It is essential to make time to consider the governance model that supports the missional aims of an organization. By focusing appropriate amounts of time on topics and activities related to governance, leaders will build a strong and cohesive staff team, establish, deepen, and grow relationships with volunteer leaders, and ensure that the organization’s reputation is strong. Most importantly, a good governance model will elevate and advance the mission of any organization.
During his 43 years in ministry, the Rev. Leon Matthews has provided leadership at the local church, district, and annual conference levels. He remembers the people who mentored and coached him and considers it a blessing whenever he can give back and help others in return.
In June 2018, Matthews was appointed senior pastor of Warren Memorial UMC in Atlanta. Last year, the church obtained a loan from the Georgia United Methodist Foundation to renovate and update its facilities. Matthews felt it was important to share his testimony working with Jim Pope, Foundation senior advisor to the president and director of lending, in case it helps other churches with financial or construction needs.
Q: Why did Warren Memorial UMC need a loan?
The Rev. Matthews: The loan from the Foundation is enabling us to construct two new bathrooms, renovate the current bathroom space, and enhance the internal structure of the church with new security, audio-visual equipment, and fire alarm capabilities.
Q: Why did Warren Memorial UMC choose the Foundation as its lender?
The Rev. Matthews: We get the Foundation’s quarterly newsletter and have read testimonials and stories of how the Foundation was instrumental in helping other churches reach their goals. So, we approached the Foundation to see how they could guide and direct us in meeting our objectives.
Q: Jim Pope, Foundation senior advisor to the president and director of lending, is an experienced banker with over 40 years in banking. What has your experience been like working with Jim and the Foundation?
The Rev. Matthews: The professionalism of Jim Pope and his thoroughness in walking us through the process was invaluable and a blessing. Our trustees and I were impressed with his sensitivity, care, directions, and guidance. He has a wonderful blend in terms of the financial and banking aspect and also combines a good balance of the ecclesiastical aspect of ministry in the church. This is not my first building project as a pastor, but it’s the first time I felt my desires as a minister and what I want for the church where everything has been God-centered. The Foundation encourages me and helps me stay grounded in the ultimate mission and goal of the church.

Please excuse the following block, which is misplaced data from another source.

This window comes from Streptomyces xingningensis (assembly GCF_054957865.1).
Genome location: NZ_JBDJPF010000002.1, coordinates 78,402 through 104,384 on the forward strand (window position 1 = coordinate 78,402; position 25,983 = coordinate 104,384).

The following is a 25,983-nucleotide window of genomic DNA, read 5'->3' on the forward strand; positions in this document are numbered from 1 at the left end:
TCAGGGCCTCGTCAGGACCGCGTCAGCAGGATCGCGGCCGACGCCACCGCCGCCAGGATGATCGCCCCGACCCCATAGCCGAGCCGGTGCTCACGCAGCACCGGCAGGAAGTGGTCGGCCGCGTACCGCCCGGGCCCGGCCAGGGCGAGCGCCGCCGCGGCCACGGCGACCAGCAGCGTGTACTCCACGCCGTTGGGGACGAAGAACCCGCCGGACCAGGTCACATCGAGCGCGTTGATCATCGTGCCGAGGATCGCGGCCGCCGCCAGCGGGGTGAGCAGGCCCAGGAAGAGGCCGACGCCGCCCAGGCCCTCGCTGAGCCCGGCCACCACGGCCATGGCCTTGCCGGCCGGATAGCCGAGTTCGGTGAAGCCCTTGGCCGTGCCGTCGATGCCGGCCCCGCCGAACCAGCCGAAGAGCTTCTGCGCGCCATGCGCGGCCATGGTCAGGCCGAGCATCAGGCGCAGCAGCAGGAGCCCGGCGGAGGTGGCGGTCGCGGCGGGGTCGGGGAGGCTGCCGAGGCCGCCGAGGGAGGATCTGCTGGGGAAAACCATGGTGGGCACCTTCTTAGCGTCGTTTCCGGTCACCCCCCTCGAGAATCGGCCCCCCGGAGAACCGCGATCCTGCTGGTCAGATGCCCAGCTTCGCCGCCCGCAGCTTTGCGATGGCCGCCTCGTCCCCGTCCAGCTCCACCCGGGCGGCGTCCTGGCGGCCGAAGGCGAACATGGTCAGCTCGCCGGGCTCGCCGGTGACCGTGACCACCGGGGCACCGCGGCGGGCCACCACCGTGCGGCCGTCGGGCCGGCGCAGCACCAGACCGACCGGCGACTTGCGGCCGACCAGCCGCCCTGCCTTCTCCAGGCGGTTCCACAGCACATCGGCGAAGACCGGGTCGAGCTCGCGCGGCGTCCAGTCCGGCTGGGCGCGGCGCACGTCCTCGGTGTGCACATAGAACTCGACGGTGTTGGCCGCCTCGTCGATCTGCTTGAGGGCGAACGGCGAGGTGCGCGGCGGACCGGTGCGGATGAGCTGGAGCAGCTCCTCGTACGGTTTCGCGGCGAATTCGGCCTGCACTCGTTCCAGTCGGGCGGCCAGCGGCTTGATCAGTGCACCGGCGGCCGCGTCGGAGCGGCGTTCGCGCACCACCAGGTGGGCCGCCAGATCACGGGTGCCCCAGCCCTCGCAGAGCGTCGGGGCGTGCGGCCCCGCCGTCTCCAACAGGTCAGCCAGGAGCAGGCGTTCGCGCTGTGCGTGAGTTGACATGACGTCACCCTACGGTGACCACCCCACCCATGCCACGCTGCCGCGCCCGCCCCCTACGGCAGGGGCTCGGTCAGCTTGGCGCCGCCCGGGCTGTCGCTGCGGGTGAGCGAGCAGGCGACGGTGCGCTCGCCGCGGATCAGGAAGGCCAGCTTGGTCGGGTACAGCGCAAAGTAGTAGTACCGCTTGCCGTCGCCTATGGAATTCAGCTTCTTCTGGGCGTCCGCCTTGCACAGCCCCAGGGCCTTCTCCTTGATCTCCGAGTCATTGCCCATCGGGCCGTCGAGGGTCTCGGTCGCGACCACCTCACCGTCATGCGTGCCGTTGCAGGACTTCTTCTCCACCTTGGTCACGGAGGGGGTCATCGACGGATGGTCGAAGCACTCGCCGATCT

Q: How would you describe the partnership between Warren Memorial UMC and the Foundation?
The Rev. Matthews: Warren Memorial had a limited investment relationship with the Foundation prior to me coming to the church. Once we got into the renovations and new construction, the relationship advanced. It has been a rewarding experience. When we talked about the possibility of borrowing from a commercial lender and putting up the property as collateral, people felt antsy. Our previous experience with the Foundation and Jim Pope’s approach to leadership put the people at ease. We are in ministry and partnership together and have established a good, wholesome relationship that the people feel good about.
Q: What are the benefits of partnering with the Foundation, a not-for-profit United Methodist agency, versus a commercial lender?
The Rev. Matthews: We did some comparisons with other financial institutions and their interest rates were one or two points higher. The Foundation’s rates are very, very competitive. The follow-through and hands-on relationship approach from Jim Pope has been very good. The Foundation offers more from a holistic approach. Our trustees and finance committee have been blessed by the Foundation’s seminars that strengthen our church financially from a biblical perspective.
Q: In what ways does the Foundation help Warren Memorial UMC fulfill its mission of making disciples of Jesus Christ through leadership, worship, and service?
The Rev. Matthews: One of the things that Jim Pope asked initially was, “How can the Foundation advance your calling and your commission, which is to go and make disciples for the transformation of the world?” It wasn’t so much how can this be a financial blessing but a spiritual discipleship approach. The Foundation wants to help you advance what God has called you to do. When we reach persons with the good news of Christ, we want our facility to be user-friendly, inviting, accessible for the membership and the community, and a place where people can rest and park their souls. We want to make sure things are up to 21st century standards and that we are able to reach all generations.
Q: Is there anything else you would like to add?
The Rev. Matthews: I would encourage any local congregation, faith-based organization, or 501(c)3 looking to advance God’s kingdom while at the same time reaching your financial and construction goals to please make the Foundation your first call. It will be your last call.